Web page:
While Human Rights Watch has said that many employers still do not respect minimum wages and the right of workers to change jobs and leave the emirate, as announced in the reforms, the International Labor Organization (ILO) has largely commended Qatar’s progress implementing the changes.

May Tunon, head of ILO’s office in the emirate, told Geneva Solutions in an email, “We see a high degree of compliance with the minimum wage law. However there is universal recognition that there are gaps in terms of the effective implementation of labour reforms.”

ILO’s Qatari office was opened in 2017, following $25 million worth of support from the emirate.

Just days before the final World Cup match, news of a memorandum of understanding between the ILO and FIFA was announced in Doha, allowing the UN agency to assess working conditions in countries bidding to host the World Cup.

Asked about the MoU, Tunon said, “Negotiations on the content of the MoU are ongoing. Any MoU would contribute to the advancement of ILO’s decent work agenda to promote social justice.”

Central to many of the recent agreements with UN agencies that Qatar has benefited from has been FIFA’s Infantino, who became a resident of Doha in 2021. In recent years, he travelled to Geneva a number of times to network and consolidate agreements, such as with the WHO and Qatar on promoting health at the World Cup.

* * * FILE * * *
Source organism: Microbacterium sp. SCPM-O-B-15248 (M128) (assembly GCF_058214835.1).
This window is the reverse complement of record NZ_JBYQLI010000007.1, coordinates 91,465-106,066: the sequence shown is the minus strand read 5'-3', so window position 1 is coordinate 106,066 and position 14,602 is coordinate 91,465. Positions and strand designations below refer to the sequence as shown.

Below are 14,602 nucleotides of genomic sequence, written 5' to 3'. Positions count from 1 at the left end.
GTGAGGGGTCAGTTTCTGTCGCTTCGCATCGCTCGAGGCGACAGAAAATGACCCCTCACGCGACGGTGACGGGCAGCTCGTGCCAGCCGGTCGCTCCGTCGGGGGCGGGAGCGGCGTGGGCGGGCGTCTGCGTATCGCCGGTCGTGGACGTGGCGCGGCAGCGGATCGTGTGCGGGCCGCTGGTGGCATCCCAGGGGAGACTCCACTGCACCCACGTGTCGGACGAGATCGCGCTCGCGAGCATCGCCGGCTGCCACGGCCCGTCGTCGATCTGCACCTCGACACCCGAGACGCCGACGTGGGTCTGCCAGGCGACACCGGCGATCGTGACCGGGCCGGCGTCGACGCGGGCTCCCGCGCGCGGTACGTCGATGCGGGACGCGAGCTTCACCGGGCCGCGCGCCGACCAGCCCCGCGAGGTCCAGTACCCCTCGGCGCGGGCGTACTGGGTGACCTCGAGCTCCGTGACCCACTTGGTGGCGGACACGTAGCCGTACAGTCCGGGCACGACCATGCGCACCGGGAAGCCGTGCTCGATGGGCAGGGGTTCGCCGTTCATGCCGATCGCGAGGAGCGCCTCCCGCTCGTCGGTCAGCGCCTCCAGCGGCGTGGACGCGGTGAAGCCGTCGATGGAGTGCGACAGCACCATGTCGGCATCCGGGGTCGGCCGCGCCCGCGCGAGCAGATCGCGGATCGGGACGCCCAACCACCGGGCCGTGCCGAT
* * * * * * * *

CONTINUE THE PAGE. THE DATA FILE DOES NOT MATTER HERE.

In September, the Swiss-Italian FIFA boss met with the Argentinian president of the Human Rights Council, Federico Villegas, to discuss how football can advance human rights, according to FIFA’s website.

UN human rights visits on hold

Meanwhile, since the World Cup bid was attributed to Qatar in 2010, requests by eight different UN special rapporteurs to inspect the human rights situation in the country have been repeatedly gone unanswered or postponed. These included special rapporteurs on migrants, slavery, extrajudicial, summary or arbitrary executions and housing.